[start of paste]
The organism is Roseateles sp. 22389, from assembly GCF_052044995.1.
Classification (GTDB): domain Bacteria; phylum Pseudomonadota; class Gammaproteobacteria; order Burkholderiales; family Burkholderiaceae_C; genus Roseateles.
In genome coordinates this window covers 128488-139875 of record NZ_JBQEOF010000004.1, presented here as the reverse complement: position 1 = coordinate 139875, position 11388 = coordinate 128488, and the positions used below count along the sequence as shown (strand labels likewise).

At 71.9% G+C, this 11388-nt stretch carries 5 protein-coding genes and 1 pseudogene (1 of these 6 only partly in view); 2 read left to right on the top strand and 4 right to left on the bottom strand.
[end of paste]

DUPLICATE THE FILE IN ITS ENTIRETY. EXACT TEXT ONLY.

The organism is Roseateles sp. 22389, from assembly GCF_052044995.1.
Classification (GTDB): domain Bacteria; phylum Pseudomonadota; class Gammaproteobacteria; order Burkholderiales; family Burkholderiaceae_C; genus Roseateles.
In genome coordinates this window covers 128488-139875 of record NZ_JBQEOF010000004.1, presented here as the reverse complement: position 1 = coordinate 139875, position 11388 = coordinate 128488, and the positions used below count along the sequence as shown (strand labels likewise).

At 71.9% G+C, this 11388-nt stretch carries 5 protein-coding genes and 1 pseudogene (1 of these 6 only partly in view); 2 read left to right on the top strand and 4 right to left on the bottom strand.